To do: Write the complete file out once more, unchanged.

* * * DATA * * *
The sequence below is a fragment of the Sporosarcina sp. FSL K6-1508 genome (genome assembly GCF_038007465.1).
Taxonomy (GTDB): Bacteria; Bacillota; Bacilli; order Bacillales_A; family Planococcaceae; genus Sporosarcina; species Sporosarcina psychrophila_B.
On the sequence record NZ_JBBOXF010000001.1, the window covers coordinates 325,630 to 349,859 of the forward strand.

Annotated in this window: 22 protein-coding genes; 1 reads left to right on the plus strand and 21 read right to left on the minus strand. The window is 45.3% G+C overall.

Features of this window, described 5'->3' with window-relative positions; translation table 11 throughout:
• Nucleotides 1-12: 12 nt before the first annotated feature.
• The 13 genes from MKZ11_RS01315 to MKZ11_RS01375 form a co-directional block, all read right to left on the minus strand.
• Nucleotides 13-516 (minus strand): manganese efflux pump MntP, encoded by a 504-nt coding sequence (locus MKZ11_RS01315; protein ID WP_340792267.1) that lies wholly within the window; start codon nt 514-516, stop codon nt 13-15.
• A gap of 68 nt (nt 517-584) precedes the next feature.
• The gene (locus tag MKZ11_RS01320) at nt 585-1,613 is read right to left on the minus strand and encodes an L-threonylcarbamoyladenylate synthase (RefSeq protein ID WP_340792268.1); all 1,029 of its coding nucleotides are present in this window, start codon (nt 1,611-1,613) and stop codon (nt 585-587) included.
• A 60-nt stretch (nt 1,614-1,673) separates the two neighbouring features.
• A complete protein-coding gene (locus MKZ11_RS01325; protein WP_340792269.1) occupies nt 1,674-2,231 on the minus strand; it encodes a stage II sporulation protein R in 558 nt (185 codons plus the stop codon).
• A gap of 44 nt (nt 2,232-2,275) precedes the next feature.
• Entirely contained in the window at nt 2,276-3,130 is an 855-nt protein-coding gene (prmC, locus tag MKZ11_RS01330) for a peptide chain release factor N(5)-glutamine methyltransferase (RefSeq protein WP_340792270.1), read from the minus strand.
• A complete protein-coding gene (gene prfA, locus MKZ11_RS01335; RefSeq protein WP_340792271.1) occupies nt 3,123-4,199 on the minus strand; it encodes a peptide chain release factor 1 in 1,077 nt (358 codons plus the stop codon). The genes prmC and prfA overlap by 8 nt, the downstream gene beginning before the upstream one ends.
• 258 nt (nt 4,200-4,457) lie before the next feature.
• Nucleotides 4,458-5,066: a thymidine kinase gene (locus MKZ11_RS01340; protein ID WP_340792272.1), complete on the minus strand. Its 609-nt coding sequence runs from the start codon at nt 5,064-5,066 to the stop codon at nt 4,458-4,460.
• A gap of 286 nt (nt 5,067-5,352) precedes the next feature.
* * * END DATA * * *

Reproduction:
The sequence below is a fragment of the Sporosarcina sp. FSL K6-1508 genome (genome assembly GCF_038007465.1).
Taxonomy (GTDB): Bacteria; Bacillota; Bacilli; order Bacillales_A; family Planococcaceae; genus Sporosarcina; species Sporosarcina psychrophila_B.
On the sequence record NZ_JBBOXF010000001.1, the window covers coordinates 325,630 to 349,859 of the forward strand.

Annotated in this window: 22 protein-coding genes; 1 reads left to right on the plus strand and 21 read right to left on the minus strand. The window is 45.3% G+C overall.

Features of this window, described 5'->3' with window-relative positions; translation table 11 throughout:
• Nucleotides 1-12: 12 nt before the first annotated feature.
• The 13 genes from MKZ11_RS01315 to MKZ11_RS01375 form a co-directional block, all read right to left on the minus strand.
• Nucleotides 13-516 (minus strand): manganese efflux pump MntP, encoded by a 504-nt coding sequence (locus MKZ11_RS01315; protein ID WP_340792267.1) that lies wholly within the window; start codon nt 514-516, stop codon nt 13-15.
• A gap of 68 nt (nt 517-584) precedes the next feature.
• The gene (locus tag MKZ11_RS01320) at nt 585-1,613 is read right to left on the minus strand and encodes an L-threonylcarbamoyladenylate synthase (RefSeq protein ID WP_340792268.1); all 1,029 of its coding nucleotides are present in this window, start codon (nt 1,611-1,613) and stop codon (nt 585-587) included.
• A 60-nt stretch (nt 1,614-1,673) separates the two neighbouring features.
• A complete protein-coding gene (locus MKZ11_RS01325; protein WP_340792269.1) occupies nt 1,674-2,231 on the minus strand; it encodes a stage II sporulation protein R in 558 nt (185 codons plus the stop codon).
• A gap of 44 nt (nt 2,232-2,275) precedes the next feature.
• Entirely contained in the window at nt 2,276-3,130 is an 855-nt protein-coding gene (prmC, locus tag MKZ11_RS01330) for a peptide chain release factor N(5)-glutamine methyltransferase (RefSeq protein WP_340792270.1), read from the minus strand.
• A complete protein-coding gene (gene prfA, locus MKZ11_RS01335; RefSeq protein WP_340792271.1) occupies nt 3,123-4,199 on the minus strand; it encodes a peptide chain release factor 1 in 1,077 nt (358 codons plus the stop codon). The genes prmC and prfA overlap by 8 nt, the downstream gene beginning before the upstream one ends.
• 258 nt (nt 4,200-4,457) lie before the next feature.
• Nucleotides 4,458-5,066: a thymidine kinase gene (locus MKZ11_RS01340; protein ID WP_340792272.1), complete on the minus strand. Its 609-nt coding sequence runs from the start codon at nt 5,064-5,066 to the stop codon at nt 4,458-4,460.
• A gap of 286 nt (nt 5,067-5,352) precedes the next feature.